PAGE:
MOUSE ANTI CANINE DISTEMPER VIRUS SURFACE ENVELOPE ANTIBODY (8-1)
Mouse anti canine distemper virus surface envelope antibody (8-1) is a monoclonal antibody that is specific for canine distemper virus (canine morbillivirus) surface envelope antigen. MAB12408 can be used as a capture antibody with MAB12407 as a detection antibody. See our Matched Pair Antibodies for more information. Our mAbs have been tested in ELISA, and they can be used to detect native CDV from clinical samples such as blood, saliva, tears and feces.
PRODUCT DETAILS – MOUSE ANTI CANINE DISTEMPER VIRUS SURFACE ENVELOPE ANTIBODY (8-1)
- Mouse anti canine distemper virus surface envelope antibody (8-1).
- Isotype – Mouse IgG2a.
- Specific for surface envelope antigen of canine distemper virus.
- Purified by chromatography on protein A Sepharose.
- Suitable for ELISA, LFA and plaque linked assay.
Canine distemper is a highly contagious, multisystemic viral disease that affects the respiratory, gastrointestinal and central nervous systems. The disease is caused by the canine distemper virus (CDV) and is found in puppies and dogs that have not been vaccinated. Infected dogs shed the virus through bodily secretions and excretions, especially respiratory secretions. The primary mode of transmission is airborne viral particles that dogs breathe in. Distemper is highly immunosuppressive, and secondary bacterial pneumonia can develop in dogs with a primary viral infection. Consequently, distemper has a very high mortality rate.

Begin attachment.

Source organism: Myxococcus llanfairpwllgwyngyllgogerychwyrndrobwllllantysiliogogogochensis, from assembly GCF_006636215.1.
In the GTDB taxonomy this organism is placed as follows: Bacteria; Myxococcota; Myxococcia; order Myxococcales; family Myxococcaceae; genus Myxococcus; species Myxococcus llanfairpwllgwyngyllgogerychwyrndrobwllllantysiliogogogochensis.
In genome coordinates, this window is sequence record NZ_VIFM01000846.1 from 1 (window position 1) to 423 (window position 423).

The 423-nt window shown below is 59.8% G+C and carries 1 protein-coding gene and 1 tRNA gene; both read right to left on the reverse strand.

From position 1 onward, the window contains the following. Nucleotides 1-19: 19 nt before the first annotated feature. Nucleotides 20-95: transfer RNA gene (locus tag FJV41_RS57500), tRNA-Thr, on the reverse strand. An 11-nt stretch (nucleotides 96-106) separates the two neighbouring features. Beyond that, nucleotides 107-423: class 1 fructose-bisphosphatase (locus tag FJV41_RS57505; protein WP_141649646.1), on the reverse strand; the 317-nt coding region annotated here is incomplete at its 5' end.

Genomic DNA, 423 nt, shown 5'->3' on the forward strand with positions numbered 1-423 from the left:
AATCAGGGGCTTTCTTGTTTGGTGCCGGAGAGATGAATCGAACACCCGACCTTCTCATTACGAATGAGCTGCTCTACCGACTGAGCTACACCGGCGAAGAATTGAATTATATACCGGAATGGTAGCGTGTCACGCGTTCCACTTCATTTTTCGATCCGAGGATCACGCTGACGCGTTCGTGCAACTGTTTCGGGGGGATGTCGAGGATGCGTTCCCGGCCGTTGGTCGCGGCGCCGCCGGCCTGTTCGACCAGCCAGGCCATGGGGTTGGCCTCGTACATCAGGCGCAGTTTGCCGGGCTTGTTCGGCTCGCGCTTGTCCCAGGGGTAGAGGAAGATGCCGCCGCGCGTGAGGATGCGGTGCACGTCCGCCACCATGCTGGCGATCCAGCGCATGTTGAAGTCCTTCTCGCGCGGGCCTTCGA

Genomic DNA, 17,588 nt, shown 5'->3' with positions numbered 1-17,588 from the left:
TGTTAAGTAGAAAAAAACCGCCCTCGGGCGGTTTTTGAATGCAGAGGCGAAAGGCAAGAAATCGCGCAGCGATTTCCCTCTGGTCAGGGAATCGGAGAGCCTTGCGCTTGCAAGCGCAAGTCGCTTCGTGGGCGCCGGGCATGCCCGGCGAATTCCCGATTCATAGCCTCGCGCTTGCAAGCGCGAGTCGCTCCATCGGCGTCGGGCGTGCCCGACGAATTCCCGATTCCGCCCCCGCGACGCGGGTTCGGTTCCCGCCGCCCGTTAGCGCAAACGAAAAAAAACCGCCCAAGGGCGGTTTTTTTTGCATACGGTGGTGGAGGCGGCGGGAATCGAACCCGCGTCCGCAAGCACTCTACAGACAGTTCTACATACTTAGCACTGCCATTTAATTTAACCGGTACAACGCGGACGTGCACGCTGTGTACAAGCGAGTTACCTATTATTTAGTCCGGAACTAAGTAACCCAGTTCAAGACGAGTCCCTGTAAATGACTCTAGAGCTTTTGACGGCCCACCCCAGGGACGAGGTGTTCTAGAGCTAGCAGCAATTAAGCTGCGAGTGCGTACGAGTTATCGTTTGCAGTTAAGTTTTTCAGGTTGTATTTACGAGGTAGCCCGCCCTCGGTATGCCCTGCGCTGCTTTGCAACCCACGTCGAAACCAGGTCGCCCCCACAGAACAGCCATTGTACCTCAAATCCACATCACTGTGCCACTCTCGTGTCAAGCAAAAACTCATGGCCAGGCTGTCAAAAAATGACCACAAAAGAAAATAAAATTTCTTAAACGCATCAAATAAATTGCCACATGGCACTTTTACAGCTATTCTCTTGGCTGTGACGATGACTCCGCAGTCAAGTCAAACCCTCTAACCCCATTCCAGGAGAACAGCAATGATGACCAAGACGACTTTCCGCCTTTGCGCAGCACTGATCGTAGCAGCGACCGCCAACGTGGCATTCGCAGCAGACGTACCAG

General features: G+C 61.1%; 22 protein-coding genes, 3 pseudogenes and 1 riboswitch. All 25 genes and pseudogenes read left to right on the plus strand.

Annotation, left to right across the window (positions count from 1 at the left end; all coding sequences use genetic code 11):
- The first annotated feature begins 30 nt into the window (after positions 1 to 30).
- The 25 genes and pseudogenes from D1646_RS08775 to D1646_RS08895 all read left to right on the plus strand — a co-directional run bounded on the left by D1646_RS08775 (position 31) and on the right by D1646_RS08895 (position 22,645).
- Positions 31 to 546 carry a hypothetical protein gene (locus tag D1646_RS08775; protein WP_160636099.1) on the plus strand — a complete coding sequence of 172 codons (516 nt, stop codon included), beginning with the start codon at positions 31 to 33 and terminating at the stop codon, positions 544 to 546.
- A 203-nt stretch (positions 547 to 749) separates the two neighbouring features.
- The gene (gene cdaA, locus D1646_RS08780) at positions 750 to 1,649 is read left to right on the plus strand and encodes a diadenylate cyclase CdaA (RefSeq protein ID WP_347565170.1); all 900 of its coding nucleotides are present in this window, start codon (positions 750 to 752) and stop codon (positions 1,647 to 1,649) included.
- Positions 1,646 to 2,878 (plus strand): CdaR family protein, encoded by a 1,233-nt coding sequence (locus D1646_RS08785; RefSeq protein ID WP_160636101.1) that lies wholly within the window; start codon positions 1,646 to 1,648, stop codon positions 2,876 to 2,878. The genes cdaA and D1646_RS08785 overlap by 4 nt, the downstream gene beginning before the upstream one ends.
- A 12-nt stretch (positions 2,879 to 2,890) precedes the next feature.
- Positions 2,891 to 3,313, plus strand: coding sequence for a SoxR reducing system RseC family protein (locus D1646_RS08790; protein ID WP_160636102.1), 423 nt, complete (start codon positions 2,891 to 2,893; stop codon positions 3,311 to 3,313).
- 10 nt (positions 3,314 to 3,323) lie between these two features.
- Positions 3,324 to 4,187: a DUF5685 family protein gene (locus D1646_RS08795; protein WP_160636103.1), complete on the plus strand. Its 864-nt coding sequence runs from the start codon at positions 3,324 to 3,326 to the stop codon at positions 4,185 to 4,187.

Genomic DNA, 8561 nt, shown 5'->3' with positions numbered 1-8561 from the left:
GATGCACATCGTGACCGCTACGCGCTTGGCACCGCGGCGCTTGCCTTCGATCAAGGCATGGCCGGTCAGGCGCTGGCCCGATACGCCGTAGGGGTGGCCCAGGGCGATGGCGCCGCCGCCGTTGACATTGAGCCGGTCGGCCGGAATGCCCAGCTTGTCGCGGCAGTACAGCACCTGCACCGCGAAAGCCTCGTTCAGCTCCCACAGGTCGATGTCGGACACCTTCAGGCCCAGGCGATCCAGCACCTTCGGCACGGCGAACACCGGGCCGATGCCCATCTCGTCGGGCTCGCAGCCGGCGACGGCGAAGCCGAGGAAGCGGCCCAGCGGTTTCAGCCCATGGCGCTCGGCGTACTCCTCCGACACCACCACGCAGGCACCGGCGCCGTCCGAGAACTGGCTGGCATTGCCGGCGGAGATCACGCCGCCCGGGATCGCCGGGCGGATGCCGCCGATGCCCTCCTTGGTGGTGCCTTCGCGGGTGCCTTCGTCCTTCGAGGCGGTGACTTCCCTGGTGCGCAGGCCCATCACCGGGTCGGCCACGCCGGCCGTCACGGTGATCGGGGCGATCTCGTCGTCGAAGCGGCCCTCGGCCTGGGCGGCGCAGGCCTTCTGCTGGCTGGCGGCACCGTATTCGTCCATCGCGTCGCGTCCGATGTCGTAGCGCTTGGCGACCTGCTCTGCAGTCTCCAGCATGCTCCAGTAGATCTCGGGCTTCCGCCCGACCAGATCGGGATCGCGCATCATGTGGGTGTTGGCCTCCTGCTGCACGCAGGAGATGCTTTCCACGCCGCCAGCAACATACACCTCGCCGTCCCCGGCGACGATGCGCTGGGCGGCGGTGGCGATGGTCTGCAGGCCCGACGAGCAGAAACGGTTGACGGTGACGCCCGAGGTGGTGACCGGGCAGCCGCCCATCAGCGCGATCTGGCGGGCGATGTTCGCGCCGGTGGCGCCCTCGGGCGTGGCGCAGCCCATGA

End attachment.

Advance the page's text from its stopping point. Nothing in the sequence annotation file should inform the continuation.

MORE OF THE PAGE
Canine distemper virus (CDV) is a large (100–250 nm) single-stranded RNA virus belonging to the genus Morbillivirus of the family Paramyxoviridae. It has a lipoprotein envelope, containing a ~15.6kbp negative-stranded RNA genome containing six genes that code for a single envelope-associated protein [matrix (M)], two glycoproteins [the haemagglutinin (H) and fusion (F) proteins], two transcriptase-associated proteins [phospho-protein (P) and large protein (L)] and the nucleocapsid (N) protein, which encapsulates the viral RNA (Loots et al., 2017). Two cellular receptors have been described regarding the CDV host’s cell recognition and virus entry, which include the SLAM (Signaling Lymphocyte Activation Molecule or CD150) in the peripheral blood mononuclear cells and nectin-4 (PVRL4) in the epithelial cells.
There is a canine distemper vaccine available and it is one of the most rapidly protective vaccines available in veterinary medicine, providing protection against severe disease and death within days. However, it does not provide immediate protection against infection and shedding. CDV is also common in wildlife and it has a broad host range including numerous species from the order Carnivora, marine mammals, and non-human primates (Martinez-Gutierrez & Ruiz-Saenz, 2016).
- Loots et al. (2017). Advances in canine distemper virus pathogenesis research: a wildlife perspective Journal of General Virology, 98:311–321.
- Martinez-Gutierrez, M., & Ruiz-Saenz, J. (2016). Diversity of susceptible hosts in canine distemper virus infection: a systematic review and data synthesis. BMC veterinary research, 12, 78.